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A vote flips, but the law stays the same

We’ve been following the saga of Hamlet H.M.A., LLC v. Hernandez throughout 2019. Last Friday, the Supreme Court finally issued its opinion in the case. Yesterday, Pat blogged on confusion caused by the tie vote in Hamlet. In this post, we read between the lines to consider what was going on behind the scenes in Hamlet.

Hamlet involves the “learned-profession exemption” in section 75-1.1. Section 75-1.1 broadly prohibits unfair and deceptive practices in or affecting commerce. But the statute excludes from its prohibition “professional services rendered by a member of a learned profession.” The Court of Appeals had historically interpreted that exemption broadly, but the panel majority in Hamlet introduced a narrower reading.

Before 2019, the Supreme Court had never weighed in on the scope of the exemption. The appeal-of-right in Hamlet was set to answer that question definitively, at least in the healthcare context. The parties had briefed it. The amici had lined up. Even the Solicitor General made an appearance, asking the Court to construe the exemption narrowly.

But while healthcare practitioners had their eyes set on Hamlet, the Supreme Court surprised court-watchers in June 2019 with its first opinion on the learned-profession exemption in a different case—Sykes v. Health Network Solutions. In Sykes, Justice Davis did not participate because he was new to the bench, and the rest of the Court split 4-2 on the breadth of the learned-profession exemption.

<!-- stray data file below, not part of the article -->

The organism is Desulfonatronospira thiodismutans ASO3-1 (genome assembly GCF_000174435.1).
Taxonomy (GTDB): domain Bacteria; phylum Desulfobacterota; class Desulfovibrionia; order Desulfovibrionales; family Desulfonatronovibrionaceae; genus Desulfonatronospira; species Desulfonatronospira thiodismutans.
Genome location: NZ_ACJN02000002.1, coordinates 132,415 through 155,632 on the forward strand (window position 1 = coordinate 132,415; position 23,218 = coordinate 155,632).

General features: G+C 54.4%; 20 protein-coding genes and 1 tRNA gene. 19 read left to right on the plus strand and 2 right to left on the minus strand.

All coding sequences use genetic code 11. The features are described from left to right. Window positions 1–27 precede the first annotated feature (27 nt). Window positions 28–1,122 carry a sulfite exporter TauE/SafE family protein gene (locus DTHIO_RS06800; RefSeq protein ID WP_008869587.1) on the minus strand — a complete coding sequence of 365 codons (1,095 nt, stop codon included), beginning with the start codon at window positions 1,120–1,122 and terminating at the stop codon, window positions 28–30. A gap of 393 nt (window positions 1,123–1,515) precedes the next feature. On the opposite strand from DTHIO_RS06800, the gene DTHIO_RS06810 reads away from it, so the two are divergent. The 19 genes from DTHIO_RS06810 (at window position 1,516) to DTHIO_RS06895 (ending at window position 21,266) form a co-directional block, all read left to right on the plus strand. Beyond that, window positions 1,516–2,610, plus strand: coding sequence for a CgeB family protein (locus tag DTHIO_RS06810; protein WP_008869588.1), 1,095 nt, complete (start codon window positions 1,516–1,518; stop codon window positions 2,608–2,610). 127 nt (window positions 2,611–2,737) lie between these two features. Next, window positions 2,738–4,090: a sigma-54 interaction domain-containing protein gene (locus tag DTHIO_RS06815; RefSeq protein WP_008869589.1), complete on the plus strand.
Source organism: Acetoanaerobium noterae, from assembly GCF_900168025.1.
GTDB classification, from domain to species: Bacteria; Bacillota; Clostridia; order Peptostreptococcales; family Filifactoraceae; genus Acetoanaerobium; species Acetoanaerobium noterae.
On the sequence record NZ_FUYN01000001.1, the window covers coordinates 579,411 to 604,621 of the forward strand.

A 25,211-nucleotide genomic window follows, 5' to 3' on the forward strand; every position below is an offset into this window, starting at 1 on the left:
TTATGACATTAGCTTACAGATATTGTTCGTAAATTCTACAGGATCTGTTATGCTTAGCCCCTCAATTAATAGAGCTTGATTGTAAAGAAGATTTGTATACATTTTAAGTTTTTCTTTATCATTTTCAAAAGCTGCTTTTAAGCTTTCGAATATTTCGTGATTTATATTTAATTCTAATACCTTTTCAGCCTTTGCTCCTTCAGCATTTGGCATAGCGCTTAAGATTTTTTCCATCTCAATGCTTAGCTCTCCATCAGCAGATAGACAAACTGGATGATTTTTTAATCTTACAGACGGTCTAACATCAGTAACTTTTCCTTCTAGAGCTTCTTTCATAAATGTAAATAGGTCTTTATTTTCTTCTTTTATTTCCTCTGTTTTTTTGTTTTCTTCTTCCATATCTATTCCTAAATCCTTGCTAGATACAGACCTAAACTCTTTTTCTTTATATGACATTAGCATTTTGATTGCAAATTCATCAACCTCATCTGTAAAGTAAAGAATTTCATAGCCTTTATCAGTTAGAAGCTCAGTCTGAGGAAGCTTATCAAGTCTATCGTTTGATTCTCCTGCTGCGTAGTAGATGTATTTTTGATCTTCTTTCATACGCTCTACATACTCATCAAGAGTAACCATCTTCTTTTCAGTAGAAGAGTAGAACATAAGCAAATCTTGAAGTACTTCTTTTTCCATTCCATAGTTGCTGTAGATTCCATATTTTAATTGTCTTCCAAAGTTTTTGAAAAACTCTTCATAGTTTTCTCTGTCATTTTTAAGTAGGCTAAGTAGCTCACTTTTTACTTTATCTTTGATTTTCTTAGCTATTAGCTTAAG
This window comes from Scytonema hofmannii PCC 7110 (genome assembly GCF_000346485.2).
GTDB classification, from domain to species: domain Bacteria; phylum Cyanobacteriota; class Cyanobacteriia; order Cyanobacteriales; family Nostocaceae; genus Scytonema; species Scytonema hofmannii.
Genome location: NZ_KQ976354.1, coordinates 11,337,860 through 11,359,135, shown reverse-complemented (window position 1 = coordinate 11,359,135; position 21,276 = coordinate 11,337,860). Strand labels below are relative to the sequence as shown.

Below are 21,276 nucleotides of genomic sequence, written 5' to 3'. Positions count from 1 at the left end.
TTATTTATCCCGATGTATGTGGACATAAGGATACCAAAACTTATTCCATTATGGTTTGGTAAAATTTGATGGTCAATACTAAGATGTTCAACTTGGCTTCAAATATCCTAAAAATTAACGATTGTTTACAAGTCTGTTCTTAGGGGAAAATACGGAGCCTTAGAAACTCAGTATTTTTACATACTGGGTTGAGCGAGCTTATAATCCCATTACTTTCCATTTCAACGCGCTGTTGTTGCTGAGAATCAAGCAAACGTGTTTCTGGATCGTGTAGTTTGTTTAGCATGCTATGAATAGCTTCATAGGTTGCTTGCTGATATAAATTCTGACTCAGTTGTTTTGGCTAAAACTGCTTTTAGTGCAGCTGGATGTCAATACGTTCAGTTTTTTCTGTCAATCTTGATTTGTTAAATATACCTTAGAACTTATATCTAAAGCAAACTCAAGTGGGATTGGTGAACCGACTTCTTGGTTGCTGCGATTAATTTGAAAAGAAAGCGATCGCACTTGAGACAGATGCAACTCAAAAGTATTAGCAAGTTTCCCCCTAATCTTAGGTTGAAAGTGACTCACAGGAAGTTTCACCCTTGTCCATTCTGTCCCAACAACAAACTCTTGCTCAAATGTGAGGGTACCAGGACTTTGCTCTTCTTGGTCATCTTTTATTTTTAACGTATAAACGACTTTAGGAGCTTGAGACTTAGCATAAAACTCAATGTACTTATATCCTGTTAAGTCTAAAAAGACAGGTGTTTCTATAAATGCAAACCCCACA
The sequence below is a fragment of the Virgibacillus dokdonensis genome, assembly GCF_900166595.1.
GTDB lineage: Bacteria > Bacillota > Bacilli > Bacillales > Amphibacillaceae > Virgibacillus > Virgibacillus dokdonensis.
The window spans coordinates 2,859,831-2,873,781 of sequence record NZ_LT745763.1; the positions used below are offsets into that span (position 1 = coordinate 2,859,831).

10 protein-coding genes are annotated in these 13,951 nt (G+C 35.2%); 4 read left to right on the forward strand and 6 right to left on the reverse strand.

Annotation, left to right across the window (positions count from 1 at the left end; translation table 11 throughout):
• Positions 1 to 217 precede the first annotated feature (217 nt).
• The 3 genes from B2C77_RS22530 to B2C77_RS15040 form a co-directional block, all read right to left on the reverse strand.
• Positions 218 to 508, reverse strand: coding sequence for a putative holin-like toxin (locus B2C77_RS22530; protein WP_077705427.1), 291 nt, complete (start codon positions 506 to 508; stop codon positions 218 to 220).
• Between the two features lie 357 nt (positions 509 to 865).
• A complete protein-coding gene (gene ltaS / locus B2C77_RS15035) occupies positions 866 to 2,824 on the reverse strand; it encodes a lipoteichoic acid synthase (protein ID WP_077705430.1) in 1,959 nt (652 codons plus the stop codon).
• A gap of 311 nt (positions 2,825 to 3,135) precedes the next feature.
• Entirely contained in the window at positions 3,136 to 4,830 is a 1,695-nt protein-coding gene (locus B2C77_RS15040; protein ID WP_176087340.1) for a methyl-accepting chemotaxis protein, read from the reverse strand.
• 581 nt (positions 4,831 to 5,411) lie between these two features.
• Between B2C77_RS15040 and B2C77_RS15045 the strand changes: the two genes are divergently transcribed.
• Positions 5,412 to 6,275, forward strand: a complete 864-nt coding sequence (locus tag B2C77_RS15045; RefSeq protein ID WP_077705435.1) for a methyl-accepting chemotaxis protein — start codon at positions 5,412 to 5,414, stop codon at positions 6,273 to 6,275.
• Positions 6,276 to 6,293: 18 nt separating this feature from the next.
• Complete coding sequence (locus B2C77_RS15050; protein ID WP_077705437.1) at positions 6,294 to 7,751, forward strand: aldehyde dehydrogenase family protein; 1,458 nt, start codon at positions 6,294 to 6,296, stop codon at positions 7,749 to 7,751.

Justice Hudson, writing for the Sykes majority, gave the exemption a broad reading, consistent with prior opinions from the Court of Appeals. Meanwhile, Justice Earls would have reined in the Court of Appeals and given the exemption a decidedly narrower reading. The Chief Justice joined Justice Earls’ dissent. The majority and dissent both discussed the Court of Appeals’ Hamlet decision without expressing approval or disapproval.

Then, last Friday, the Court finally issued its decision in Hamlet. Below, a majority of the Court of Appeals had given the learned-profession exemption a surprisingly narrow interpretation. And that panel included then-Judge Davis, who dissented and would have continued giving the exemption a broad interpretation.

After Sykes, the best bet was that Hamlet would get reversed 4-2, following the reasoning of Sykes. But that didn’t happen. Instead, the Court divided 3-3, with Justice Davis recusing, leaving the Court of Appeals’ opinion without precedential value.

Of course, even though Justice Davis recused, one might assume that Justice Davis would have followed his own dissent in Hamlet, meaning that there would be four votes right now on the Supreme Court for a broad interpretation of the learned-profession exemption.

But this also means that one justice switched his or her vote from Sykes to Hamlet. In Sykes, there were just two votes for a narrow reading of the exemption. Yet the tallying in Hamlet shows that there are now three votes for narrowing the exemption.

It’s hard to say what caused the change in vote. Perhaps it was the persuasiveness of the amici. Or maybe the justice just viewed the two cases as distinguishable. We’ll have to keep watching the learned-profession cases for further clues.

Either way, a broad learned-profession exemption remains the law, at least for now. If another vote flips, expect to hear about it here. Meanwhile, let us know what you think was going on in Hamlet. Baseless speculation welcome!

–Troy

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